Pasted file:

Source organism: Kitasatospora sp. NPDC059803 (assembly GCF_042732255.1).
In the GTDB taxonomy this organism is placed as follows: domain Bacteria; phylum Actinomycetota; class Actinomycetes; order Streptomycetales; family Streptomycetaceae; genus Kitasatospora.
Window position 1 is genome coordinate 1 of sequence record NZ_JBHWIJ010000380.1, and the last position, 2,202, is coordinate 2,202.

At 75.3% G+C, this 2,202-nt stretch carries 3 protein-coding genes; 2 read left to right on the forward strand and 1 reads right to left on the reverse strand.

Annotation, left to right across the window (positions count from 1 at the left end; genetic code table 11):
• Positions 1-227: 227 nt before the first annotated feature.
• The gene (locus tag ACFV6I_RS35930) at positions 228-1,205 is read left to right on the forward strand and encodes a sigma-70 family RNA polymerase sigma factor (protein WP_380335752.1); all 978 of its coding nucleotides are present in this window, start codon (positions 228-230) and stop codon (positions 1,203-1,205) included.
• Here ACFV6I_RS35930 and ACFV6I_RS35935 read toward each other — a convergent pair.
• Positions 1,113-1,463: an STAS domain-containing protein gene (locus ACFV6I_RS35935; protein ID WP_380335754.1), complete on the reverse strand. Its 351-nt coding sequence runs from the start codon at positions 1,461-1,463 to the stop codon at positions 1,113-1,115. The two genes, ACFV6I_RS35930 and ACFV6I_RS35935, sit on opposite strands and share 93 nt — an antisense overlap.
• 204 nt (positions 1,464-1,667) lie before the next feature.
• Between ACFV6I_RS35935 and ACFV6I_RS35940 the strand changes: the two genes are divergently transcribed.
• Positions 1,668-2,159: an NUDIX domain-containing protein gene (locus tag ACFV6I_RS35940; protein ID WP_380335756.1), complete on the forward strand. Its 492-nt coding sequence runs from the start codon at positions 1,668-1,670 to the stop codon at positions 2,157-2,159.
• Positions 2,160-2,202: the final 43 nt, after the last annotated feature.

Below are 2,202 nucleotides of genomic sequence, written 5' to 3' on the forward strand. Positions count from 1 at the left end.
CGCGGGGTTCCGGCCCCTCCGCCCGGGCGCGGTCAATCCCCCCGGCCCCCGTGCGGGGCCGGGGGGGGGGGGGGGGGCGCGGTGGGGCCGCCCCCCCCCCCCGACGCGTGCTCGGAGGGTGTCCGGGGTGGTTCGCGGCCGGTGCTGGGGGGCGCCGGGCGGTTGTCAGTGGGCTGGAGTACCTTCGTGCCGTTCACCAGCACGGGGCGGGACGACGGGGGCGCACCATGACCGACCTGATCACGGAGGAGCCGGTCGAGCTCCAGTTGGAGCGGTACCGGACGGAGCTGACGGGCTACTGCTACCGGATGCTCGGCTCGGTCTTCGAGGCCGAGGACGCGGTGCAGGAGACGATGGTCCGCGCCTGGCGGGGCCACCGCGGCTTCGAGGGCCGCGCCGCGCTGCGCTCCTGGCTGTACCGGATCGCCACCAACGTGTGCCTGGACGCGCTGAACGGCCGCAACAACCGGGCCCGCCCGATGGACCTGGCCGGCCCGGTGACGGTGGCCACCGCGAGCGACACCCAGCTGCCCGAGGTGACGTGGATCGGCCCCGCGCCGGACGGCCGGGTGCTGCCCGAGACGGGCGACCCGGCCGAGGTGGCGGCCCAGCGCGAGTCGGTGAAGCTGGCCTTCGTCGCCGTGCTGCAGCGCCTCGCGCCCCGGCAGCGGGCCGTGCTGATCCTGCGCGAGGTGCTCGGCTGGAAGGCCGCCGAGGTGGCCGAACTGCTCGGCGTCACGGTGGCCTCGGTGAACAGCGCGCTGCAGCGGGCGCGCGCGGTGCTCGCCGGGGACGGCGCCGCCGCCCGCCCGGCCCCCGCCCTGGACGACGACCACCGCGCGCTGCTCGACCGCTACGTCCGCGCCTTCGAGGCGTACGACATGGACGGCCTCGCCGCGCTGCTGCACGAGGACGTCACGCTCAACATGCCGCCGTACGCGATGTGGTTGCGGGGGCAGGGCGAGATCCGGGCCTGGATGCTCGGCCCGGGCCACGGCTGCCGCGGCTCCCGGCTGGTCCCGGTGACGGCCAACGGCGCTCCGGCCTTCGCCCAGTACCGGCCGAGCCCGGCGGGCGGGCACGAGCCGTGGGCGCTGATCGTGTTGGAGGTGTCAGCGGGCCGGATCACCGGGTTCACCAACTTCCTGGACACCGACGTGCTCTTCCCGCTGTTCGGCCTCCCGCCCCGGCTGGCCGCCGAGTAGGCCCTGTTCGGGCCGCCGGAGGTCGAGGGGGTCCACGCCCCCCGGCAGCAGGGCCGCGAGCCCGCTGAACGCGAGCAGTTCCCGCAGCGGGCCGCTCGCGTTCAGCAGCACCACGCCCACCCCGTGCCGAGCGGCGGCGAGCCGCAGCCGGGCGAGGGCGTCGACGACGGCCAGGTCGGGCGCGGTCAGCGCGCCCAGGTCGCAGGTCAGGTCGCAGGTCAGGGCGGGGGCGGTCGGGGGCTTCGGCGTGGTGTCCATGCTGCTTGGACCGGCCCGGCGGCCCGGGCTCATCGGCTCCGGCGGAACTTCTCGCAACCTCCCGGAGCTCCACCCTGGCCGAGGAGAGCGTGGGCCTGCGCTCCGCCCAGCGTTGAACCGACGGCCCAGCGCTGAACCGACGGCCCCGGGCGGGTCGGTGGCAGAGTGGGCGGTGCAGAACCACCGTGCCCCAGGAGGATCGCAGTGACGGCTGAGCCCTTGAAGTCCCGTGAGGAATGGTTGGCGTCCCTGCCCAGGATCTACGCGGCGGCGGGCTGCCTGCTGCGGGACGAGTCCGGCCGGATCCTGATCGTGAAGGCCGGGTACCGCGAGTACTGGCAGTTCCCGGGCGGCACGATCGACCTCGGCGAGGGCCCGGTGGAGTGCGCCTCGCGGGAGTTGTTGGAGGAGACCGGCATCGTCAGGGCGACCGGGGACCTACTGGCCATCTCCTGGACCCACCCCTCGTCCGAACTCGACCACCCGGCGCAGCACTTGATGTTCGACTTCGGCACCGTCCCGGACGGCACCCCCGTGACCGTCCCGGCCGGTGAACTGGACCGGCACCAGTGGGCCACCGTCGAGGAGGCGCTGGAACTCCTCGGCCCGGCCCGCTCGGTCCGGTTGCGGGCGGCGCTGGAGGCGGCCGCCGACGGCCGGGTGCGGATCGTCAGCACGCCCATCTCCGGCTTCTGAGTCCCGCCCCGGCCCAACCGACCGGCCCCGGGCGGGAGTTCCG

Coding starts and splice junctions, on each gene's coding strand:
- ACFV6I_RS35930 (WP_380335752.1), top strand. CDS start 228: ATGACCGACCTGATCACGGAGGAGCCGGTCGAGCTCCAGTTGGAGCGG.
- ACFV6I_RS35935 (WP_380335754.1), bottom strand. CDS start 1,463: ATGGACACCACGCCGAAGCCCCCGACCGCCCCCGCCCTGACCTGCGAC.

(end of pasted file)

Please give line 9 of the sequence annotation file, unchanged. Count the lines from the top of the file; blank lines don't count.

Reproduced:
• Positions 1,113-1,463: an STAS domain-containing protein gene (locus ACFV6I_RS35935; protein ID WP_380335754.1), complete on the reverse strand. Its 351-nt coding sequence runs from the start codon at positions 1,461-1,463 to the stop codon at positions 1,113-1,115. The two genes, ACFV6I_RS35930 and ACFV6I_RS35935, sit on opposite strands and share 93 nt — an antisense overlap.